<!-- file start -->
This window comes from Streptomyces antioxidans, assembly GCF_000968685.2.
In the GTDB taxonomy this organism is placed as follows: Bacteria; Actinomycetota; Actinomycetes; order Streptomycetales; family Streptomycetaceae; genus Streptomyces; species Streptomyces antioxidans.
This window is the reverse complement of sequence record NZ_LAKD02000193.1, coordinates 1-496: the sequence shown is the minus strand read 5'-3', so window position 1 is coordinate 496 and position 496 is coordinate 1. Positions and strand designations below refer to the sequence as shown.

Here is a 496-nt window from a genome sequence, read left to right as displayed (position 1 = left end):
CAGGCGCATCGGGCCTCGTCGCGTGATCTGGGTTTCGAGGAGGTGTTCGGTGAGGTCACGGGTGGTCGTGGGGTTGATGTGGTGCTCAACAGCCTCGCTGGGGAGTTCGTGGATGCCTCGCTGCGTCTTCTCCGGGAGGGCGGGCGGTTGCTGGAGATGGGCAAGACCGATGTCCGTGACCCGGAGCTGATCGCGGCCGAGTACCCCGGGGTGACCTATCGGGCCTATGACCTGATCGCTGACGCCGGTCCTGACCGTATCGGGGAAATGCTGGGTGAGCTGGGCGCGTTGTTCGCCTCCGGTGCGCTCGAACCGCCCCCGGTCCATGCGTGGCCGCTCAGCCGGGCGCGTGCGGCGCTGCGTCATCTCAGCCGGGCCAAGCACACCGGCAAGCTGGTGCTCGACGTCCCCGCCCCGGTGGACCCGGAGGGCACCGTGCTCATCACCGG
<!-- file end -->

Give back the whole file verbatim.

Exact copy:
This window comes from Streptomyces antioxidans, assembly GCF_000968685.2.
In the GTDB taxonomy this organism is placed as follows: Bacteria; Actinomycetota; Actinomycetes; order Streptomycetales; family Streptomycetaceae; genus Streptomyces; species Streptomyces antioxidans.
This window is the reverse complement of sequence record NZ_LAKD02000193.1, coordinates 1-496: the sequence shown is the minus strand read 5'-3', so window position 1 is coordinate 496 and position 496 is coordinate 1. Positions and strand designations below refer to the sequence as shown.

Here is a 496-nt window from a genome sequence, read left to right as displayed (position 1 = left end):
CAGGCGCATCGGGCCTCGTCGCGTGATCTGGGTTTCGAGGAGGTGTTCGGTGAGGTCACGGGTGGTCGTGGGGTTGATGTGGTGCTCAACAGCCTCGCTGGGGAGTTCGTGGATGCCTCGCTGCGTCTTCTCCGGGAGGGCGGGCGGTTGCTGGAGATGGGCAAGACCGATGTCCGTGACCCGGAGCTGATCGCGGCCGAGTACCCCGGGGTGACCTATCGGGCCTATGACCTGATCGCTGACGCCGGTCCTGACCGTATCGGGGAAATGCTGGGTGAGCTGGGCGCGTTGTTCGCCTCCGGTGCGCTCGAACCGCCCCCGGTCCATGCGTGGCCGCTCAGCCGGGCGCGTGCGGCGCTGCGTCATCTCAGCCGGGCCAAGCACACCGGCAAGCTGGTGCTCGACGTCCCCGCCCCGGTGGACCCGGAGGGCACCGTGCTCATCACCGG